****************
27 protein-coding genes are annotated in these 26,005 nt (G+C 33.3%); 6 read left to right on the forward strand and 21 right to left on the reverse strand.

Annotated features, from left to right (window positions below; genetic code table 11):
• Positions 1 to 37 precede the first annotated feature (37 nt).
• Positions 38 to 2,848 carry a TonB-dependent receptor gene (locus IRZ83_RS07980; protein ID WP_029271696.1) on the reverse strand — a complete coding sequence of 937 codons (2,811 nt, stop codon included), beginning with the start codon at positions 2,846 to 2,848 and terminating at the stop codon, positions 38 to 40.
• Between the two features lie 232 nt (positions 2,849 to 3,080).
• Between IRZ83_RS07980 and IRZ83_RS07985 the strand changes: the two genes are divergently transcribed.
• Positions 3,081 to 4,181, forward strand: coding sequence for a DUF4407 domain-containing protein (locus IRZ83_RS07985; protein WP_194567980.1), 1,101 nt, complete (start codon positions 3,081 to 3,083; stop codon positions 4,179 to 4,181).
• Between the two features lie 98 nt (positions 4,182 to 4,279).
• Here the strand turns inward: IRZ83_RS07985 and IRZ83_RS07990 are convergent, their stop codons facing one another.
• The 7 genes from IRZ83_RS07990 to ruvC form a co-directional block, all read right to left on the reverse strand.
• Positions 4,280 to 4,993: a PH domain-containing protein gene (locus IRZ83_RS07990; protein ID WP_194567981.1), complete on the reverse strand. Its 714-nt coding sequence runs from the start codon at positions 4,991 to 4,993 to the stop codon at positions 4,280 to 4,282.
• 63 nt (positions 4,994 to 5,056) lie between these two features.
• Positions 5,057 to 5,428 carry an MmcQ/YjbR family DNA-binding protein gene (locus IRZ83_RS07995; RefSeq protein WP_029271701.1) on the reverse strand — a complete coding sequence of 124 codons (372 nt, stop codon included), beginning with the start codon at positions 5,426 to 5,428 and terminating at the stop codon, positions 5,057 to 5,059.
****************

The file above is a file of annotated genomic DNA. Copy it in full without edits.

27 protein-coding genes are annotated in these 26,005 nt (G+C 33.3%); 6 read left to right on the forward strand and 21 right to left on the reverse strand.

Annotated features, from left to right (window positions below; genetic code table 11):
• Positions 1 to 37 precede the first annotated feature (37 nt).
• Positions 38 to 2,848 carry a TonB-dependent receptor gene (locus IRZ83_RS07980; protein ID WP_029271696.1) on the reverse strand — a complete coding sequence of 937 codons (2,811 nt, stop codon included), beginning with the start codon at positions 2,846 to 2,848 and terminating at the stop codon, positions 38 to 40.
• Between the two features lie 232 nt (positions 2,849 to 3,080).
• Between IRZ83_RS07980 and IRZ83_RS07985 the strand changes: the two genes are divergently transcribed.
• Positions 3,081 to 4,181, forward strand: coding sequence for a DUF4407 domain-containing protein (locus IRZ83_RS07985; protein WP_194567980.1), 1,101 nt, complete (start codon positions 3,081 to 3,083; stop codon positions 4,179 to 4,181).
• Between the two features lie 98 nt (positions 4,182 to 4,279).
• Here the strand turns inward: IRZ83_RS07985 and IRZ83_RS07990 are convergent, their stop codons facing one another.
• The 7 genes from IRZ83_RS07990 to ruvC form a co-directional block, all read right to left on the reverse strand.
• Positions 4,280 to 4,993: a PH domain-containing protein gene (locus IRZ83_RS07990; protein ID WP_194567981.1), complete on the reverse strand. Its 714-nt coding sequence runs from the start codon at positions 4,991 to 4,993 to the stop codon at positions 4,280 to 4,282.
• 63 nt (positions 4,994 to 5,056) lie between these two features.
• Positions 5,057 to 5,428 carry an MmcQ/YjbR family DNA-binding protein gene (locus IRZ83_RS07995; RefSeq protein WP_029271701.1) on the reverse strand — a complete coding sequence of 124 codons (372 nt, stop codon included), beginning with the start codon at positions 5,426 to 5,428 and terminating at the stop codon, positions 5,057 to 5,059.